Starring: Woody Harrelson, Jesse Eisenberg, Emma Stone
Directed by: Ruben Fleischer (debut)
Written by: Rhett Reese (“Cruel Intentions 3”) and Paul Wernick (debut)
It’s all about survival of the fittest in the riotous new zom-com (zombie comedy) “Zombieland,” a surprisingly fresh crack at the subgenre by first-time director Ruben Fleischer. It’s also a farther step away from the type of movies director George A. Romero popularized in the late 60s. To put it simply: “Zombieland” isn’t your grandma’s zombie movie.
Zombie flicks first started evolving in 2003 when British director Edgar Wright and comedians Simon Pegg and Nick Frost made destroying a zombie’s brain a hilarious delight instead of a chore in the insanely clever “Shaun of the Dead.” Now, in “Zombieland,” Fleischer stylizes his own outrageous war against the undead and does it in a most amusing way.
Reminiscent of the book “The Zombie Survival Guide: Complete Protection from the Living Dead,” in which author Max Brooks gives tips about how to survive in a world flooded with flesh-eaters, “Zombieland” serves up its own thoughtful pointers. Here to guide the audience through the post-apocalyptic United States is Columbus (Jesse Eisenberg), a delicate young loner who has managed to avoid becoming a zombie’s midday snack by following his own personal rules for survival.
On his way to Ohio to see if his parents are still alive, Columbus (no one uses their real names to avoid personal attachment) teams up with Tallahassee (Woody Harrelson), an eccentric, Twinkie-craving cowboy who packs some serious heat and loves showing off his zombie-killing skills whenever he gets the chance.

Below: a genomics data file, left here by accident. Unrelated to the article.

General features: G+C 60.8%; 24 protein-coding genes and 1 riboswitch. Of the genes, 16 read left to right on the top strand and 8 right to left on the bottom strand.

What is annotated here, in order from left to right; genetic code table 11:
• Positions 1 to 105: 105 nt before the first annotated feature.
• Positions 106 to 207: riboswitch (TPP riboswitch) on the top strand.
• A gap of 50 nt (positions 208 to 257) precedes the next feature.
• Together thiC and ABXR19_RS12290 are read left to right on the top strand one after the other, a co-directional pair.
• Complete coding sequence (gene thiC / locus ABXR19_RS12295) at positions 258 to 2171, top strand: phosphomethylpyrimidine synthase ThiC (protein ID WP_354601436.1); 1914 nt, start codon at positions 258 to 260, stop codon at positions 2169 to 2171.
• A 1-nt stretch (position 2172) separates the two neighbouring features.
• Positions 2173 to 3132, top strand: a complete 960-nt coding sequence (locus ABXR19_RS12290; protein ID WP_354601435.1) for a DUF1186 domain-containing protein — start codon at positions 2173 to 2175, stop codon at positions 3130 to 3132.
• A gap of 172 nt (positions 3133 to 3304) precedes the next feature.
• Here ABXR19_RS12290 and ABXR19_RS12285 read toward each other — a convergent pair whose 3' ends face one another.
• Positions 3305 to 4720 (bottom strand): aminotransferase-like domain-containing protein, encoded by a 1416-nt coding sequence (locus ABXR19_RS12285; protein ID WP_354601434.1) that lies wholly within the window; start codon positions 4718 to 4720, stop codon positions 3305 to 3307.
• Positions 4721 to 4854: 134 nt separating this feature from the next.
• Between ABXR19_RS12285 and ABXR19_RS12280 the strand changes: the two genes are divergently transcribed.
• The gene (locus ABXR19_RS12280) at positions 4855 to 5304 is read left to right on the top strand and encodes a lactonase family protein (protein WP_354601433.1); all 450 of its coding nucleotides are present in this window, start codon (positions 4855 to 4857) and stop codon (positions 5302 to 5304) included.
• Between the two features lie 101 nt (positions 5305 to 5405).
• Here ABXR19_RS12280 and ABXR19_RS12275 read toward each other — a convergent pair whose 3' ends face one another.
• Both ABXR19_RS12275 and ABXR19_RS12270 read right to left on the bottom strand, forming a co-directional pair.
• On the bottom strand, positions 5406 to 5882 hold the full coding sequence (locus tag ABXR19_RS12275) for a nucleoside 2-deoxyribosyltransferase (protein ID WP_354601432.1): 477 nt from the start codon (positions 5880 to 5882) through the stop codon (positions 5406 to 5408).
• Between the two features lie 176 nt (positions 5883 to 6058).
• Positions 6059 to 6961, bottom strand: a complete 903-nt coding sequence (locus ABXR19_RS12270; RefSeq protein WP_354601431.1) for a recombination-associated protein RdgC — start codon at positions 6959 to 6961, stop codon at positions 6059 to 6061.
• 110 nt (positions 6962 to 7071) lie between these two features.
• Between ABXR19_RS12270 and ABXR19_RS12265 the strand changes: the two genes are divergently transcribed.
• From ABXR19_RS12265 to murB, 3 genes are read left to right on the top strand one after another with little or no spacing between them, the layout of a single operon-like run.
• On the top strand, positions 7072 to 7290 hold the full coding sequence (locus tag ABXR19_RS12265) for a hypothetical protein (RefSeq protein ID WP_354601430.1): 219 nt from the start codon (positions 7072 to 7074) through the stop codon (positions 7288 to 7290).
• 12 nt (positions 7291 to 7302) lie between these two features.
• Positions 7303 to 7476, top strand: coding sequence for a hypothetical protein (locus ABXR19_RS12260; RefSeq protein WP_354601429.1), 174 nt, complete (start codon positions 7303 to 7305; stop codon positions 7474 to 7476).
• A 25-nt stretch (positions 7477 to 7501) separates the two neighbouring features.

Tallahassee gets to do a lot of point-blank-range shooting since that’s basically what “Zombieland” is all about. Without much of a plot, Fleisher, who comes from the music video industry, pays specific attention to the crazy ways zombies meet their demise. Sisters Little Rock (Abigail Breslin) and Wichita (Emma Stone) join the diverse group and set off on a road trip to a rumored zombie-free theme park. No one believes it’ll really be safe there, but what else are they going to do with their time?
As Tallahassee, Harrelson steals the show in the same manner as Robert Downey Jr. does in “Tropic Thunder.” Harrelson might not earn an Oscar nod like Downey did, but it’s definitely his funniest role since playing Roy Munson, a one-handed bowler in 1996’s Farrelly Brother comedy “Kingpin.”
While it’s almost impossible to offer up anything new in zombie mythology (here the zombies emerge from a strain of mad cow disease), it’s the playful and mischievous dark humor that makes “Zombieland’ such a hoot.